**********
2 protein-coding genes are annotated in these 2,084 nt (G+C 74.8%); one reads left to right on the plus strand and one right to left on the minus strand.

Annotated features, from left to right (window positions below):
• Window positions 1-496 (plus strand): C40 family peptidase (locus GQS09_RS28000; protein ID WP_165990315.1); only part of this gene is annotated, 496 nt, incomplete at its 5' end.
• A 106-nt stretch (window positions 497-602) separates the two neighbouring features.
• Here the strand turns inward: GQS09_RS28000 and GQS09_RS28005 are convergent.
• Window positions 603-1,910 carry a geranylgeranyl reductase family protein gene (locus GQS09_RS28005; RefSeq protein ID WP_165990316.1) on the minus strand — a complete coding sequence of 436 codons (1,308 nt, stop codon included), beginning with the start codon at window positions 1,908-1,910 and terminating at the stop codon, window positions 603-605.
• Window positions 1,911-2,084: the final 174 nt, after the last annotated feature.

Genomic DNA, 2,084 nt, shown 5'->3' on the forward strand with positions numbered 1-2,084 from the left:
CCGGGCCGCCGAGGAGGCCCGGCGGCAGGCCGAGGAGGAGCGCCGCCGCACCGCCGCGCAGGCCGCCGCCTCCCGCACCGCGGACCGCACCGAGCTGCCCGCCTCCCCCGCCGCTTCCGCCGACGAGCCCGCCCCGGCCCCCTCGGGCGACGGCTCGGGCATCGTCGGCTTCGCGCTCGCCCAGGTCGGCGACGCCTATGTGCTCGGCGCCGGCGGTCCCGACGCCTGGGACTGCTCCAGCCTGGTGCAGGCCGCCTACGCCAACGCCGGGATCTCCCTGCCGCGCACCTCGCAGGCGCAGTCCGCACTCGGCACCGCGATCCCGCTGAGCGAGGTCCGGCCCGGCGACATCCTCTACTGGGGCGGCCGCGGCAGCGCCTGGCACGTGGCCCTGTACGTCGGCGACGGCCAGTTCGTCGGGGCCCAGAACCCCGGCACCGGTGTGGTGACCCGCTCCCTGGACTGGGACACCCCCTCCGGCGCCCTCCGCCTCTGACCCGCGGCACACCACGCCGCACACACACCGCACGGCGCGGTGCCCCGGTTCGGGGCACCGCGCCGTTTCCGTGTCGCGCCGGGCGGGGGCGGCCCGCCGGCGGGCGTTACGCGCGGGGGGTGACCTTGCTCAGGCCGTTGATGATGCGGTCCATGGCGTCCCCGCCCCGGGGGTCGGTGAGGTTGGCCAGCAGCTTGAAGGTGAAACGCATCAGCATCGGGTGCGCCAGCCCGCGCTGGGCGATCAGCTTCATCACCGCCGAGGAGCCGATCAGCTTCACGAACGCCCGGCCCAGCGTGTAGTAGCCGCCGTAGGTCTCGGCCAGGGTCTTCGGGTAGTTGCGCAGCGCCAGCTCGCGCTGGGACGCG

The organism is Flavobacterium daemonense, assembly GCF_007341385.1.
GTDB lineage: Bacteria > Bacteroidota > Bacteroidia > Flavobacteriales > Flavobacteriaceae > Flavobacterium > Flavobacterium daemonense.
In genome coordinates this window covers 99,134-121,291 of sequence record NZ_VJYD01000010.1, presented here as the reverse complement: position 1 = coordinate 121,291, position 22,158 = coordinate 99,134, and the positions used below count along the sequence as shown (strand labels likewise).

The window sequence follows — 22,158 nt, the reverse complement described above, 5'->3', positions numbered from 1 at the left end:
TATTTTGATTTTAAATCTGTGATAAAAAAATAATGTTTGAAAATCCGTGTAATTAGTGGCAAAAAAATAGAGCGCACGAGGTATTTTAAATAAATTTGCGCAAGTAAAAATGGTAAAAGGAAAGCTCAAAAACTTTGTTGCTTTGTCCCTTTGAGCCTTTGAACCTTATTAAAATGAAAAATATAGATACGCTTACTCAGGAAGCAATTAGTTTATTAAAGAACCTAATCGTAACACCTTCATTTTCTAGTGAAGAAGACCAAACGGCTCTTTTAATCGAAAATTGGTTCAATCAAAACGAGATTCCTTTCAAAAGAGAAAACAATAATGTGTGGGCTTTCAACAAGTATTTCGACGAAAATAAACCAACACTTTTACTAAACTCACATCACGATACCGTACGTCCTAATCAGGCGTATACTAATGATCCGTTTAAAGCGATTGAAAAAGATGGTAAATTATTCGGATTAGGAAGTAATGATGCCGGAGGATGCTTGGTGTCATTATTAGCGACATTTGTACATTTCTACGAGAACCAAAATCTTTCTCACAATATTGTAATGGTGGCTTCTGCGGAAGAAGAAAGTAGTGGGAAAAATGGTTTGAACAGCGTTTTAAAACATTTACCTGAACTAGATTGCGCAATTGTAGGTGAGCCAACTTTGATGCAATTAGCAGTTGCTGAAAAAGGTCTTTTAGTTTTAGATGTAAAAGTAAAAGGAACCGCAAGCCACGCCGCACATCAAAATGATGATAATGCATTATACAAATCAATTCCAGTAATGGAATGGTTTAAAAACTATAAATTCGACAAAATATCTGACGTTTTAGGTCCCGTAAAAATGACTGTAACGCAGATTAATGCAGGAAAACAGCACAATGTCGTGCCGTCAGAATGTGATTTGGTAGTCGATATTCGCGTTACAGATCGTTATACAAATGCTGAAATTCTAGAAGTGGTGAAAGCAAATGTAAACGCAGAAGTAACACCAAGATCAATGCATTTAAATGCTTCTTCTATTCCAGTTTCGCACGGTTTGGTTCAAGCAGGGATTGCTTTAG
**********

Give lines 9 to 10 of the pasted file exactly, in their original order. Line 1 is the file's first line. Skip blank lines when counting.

CCGGGCCGCCGAGGAGGCCCGGCGGCAGGCCGAGGAGGAGCGCCGCCGCACCGCCGCGCAGGCCGCCGCCTCCCGCACCGCGGACCGCACCGAGCTGCCCGCCTCCCCCGCCGCTTCCGCCGACGAGCCCGCCCCGGCCCCCTCGGGCGACGGCTCGGGCATCGTCGGCTTCGCGCTCGCCCAGGTCGGCGACGCCTATGTGCTCGGCGCCGGCGGTCCCGACGCCTGGGACTGCTCCAGCCTGGTGCAGGCCGCCTACGCCAACGCCGGGATCTCCCTGCCGCGCACCTCGCAGGCGCAGTCCGCACTCGGCACCGCGATCCCGCTGAGCGAGGTCCGGCCCGGCGACATCCTCTACTGGGGCGGCCGCGGCAGCGCCTGGCACGTGGCCCTGTACGTCGGCGACGGCCAGTTCGTCGGGGCCCAGAACCCCGGCACCGGTGTGGTGACCCGCTCCCTGGACTGGGACACCCCCTCCGGCGCCCTCCGCCTCTGACCCGCGGCACACCACGCCGCACACACACCGCACGGCGCGGTGCCCCGGTTCGGGGCACCGCGCCGTTTCCGTGTCGCGCCGGGCGGGGGCGGCCCGCCGGCGGGCGTTACGCGCGGGGGGTGACCTTGCTCAGGCCGTTGATGATGCGGTCCATGGCGTCCCCGCCCCGGGGGTCGGTGAGGTTGGCCAGCAGCTTGAAGGTGAAACGCATCAGCATCGGGTGCGCCAGCCCGCGCTGGGCGATCAGCTTCATCACCGCCGAGGAGCCGATCAGCTTCACGAACGCCCGGCCCAGCGTGTAGTAGCCGCCGTAGGTCTCGGCCAGGGTCTTCGGGTAGTTGCGCAGCGCCAGCTCGCGCTGGGACGCG

The organism is Flavobacterium daemonense, assembly GCF_007341385.1.